Have any companies introduced innovations in the field of nuclear fuel or nuclear waste storage?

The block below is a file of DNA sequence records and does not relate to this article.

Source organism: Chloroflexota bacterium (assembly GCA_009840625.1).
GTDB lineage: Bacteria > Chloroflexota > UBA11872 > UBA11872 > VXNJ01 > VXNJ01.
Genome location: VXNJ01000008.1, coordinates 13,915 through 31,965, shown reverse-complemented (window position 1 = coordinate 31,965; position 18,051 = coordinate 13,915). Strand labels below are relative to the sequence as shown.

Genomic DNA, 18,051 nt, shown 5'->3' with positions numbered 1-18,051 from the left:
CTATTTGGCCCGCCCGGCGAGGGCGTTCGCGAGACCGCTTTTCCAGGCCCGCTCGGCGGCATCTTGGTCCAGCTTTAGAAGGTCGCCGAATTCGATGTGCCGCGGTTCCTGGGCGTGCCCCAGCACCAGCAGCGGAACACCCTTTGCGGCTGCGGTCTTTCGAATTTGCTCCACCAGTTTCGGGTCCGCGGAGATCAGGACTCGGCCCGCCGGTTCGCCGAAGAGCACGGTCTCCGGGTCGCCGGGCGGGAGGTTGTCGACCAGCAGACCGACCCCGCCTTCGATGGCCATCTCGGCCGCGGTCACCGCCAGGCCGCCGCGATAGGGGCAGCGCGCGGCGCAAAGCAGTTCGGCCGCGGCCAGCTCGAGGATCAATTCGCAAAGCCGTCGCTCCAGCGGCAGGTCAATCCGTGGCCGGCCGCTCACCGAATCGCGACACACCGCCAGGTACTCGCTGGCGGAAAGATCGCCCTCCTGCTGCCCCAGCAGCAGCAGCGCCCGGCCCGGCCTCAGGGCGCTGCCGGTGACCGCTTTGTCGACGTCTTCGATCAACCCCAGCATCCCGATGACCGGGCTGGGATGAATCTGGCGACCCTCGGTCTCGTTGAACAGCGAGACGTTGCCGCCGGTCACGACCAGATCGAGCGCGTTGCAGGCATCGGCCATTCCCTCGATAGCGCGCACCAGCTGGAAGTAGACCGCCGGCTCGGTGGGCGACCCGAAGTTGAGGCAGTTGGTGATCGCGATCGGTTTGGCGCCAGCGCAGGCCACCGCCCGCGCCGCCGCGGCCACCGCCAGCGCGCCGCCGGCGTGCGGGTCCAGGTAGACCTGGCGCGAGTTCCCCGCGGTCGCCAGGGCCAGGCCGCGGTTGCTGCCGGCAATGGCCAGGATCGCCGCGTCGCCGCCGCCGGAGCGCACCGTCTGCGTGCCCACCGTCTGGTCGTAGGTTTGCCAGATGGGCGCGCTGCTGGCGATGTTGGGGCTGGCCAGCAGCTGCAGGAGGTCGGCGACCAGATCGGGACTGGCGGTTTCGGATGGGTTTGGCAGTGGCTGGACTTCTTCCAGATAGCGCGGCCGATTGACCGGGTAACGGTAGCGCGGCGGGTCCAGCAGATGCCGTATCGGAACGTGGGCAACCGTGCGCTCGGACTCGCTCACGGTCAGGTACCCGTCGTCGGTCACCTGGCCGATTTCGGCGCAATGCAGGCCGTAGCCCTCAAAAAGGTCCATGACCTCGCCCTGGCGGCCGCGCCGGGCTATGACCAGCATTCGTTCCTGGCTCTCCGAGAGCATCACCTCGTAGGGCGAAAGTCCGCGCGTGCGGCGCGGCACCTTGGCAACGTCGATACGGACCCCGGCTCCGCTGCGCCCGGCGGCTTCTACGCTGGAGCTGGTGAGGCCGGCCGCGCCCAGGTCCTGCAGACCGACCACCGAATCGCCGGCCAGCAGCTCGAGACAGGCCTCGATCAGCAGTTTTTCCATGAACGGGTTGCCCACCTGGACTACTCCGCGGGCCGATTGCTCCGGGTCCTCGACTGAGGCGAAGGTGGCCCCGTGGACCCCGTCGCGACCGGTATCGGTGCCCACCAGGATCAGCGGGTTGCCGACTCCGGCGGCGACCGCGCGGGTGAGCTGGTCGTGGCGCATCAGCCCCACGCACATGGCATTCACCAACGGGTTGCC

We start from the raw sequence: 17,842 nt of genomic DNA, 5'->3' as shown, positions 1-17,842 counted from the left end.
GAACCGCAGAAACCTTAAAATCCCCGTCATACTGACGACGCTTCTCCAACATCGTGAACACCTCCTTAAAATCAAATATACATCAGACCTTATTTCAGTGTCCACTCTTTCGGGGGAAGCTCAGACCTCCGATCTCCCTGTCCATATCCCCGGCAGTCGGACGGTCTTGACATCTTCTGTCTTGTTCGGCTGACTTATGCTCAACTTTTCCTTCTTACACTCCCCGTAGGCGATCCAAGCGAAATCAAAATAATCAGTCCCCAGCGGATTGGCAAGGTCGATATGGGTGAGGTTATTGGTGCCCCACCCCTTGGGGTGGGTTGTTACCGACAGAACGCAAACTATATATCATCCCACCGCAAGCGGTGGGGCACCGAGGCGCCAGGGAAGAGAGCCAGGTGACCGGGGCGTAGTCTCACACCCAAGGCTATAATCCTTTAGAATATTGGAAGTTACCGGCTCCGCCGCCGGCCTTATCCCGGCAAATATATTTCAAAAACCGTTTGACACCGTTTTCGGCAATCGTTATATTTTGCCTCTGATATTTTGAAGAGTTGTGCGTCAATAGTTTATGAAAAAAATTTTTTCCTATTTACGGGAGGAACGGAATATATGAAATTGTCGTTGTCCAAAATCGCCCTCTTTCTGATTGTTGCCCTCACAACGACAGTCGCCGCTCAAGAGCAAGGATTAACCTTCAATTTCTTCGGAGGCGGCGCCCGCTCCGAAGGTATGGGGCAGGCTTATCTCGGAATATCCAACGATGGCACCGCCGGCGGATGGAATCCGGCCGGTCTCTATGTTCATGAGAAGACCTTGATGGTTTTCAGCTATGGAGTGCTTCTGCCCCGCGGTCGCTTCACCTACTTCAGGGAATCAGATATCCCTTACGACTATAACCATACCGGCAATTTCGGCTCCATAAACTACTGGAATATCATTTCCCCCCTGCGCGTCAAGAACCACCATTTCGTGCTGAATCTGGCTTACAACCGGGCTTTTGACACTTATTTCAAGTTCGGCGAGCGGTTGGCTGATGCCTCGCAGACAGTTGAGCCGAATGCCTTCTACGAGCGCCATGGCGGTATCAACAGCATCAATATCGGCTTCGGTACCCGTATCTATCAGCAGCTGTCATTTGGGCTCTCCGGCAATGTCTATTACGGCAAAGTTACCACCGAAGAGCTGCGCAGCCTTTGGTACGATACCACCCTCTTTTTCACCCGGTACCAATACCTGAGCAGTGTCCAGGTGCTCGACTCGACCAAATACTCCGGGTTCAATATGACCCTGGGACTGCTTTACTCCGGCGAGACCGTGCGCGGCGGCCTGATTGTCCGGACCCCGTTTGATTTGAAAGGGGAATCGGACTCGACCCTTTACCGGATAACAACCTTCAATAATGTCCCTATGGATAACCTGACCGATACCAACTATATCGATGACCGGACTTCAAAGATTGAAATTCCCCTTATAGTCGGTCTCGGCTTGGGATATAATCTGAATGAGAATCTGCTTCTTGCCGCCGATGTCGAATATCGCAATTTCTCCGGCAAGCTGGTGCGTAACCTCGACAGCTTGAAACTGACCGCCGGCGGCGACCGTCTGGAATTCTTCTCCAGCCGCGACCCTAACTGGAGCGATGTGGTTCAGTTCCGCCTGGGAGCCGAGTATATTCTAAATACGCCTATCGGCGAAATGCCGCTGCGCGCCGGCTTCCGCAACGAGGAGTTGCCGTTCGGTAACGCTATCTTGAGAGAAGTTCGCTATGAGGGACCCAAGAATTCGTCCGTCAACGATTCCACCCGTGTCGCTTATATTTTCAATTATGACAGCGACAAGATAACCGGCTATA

So far, the whole world is sticking to temporary storage of used fuel in a wet way in a pool or dry way in containers. As far as final waste storage is concerned, Sweden and especially Finland are the furthest along, having tested the operation of the Onkalo repository on the south-west coast of Finland since last April. This is the world's first true deep-sea repository for radioactive waste. Finland will begin to store the first copper casks of spent nuclear fuel here in 2025. For us, deep-sea storage is an important topic, given our experience with both methods of storing and handling nuclear fuel. We have recently completed the development of a prototype storage assembly for storing spent fuel from the Dukovany and Temelín nuclear power plants in the planned deep repository, including the production of a mock-up. It may sound futuristic, but in the nuclear world, 2050 is actually tomorrow.